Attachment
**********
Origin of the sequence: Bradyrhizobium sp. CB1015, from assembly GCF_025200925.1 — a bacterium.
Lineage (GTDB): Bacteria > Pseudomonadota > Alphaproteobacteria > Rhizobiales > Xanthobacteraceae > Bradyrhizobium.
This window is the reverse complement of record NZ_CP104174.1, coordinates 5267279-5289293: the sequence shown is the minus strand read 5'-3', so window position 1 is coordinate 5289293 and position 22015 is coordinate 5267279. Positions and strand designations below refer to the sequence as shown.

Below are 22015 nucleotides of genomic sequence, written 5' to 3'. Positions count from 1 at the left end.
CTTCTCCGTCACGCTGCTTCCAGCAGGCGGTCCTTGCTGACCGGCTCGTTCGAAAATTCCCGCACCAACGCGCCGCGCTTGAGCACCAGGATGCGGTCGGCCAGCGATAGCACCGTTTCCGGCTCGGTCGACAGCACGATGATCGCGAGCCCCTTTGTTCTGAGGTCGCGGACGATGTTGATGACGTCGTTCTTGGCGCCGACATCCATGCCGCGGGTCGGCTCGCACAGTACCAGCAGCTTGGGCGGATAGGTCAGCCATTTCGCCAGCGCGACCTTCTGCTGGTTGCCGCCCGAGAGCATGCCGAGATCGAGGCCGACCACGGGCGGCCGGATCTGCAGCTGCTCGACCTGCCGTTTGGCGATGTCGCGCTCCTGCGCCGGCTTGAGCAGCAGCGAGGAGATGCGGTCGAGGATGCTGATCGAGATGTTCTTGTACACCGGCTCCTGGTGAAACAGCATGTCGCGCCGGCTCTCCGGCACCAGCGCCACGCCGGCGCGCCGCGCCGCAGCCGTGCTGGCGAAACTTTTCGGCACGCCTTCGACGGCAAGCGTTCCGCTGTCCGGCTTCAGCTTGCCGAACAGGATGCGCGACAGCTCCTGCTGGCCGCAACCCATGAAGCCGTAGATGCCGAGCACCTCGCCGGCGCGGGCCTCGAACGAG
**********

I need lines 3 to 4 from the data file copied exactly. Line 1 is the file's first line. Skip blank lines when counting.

This window is the reverse complement of record NZ_CP104174.1, coordinates 5267279-5289293: the sequence shown is the minus strand read 5'-3', so window position 1 is coordinate 5289293 and position 22015 is coordinate 5267279. Positions and strand designations below refer to the sequence as shown.

Below are 22015 nucleotides of genomic sequence, written 5' to 3'. Positions count from 1 at the left end.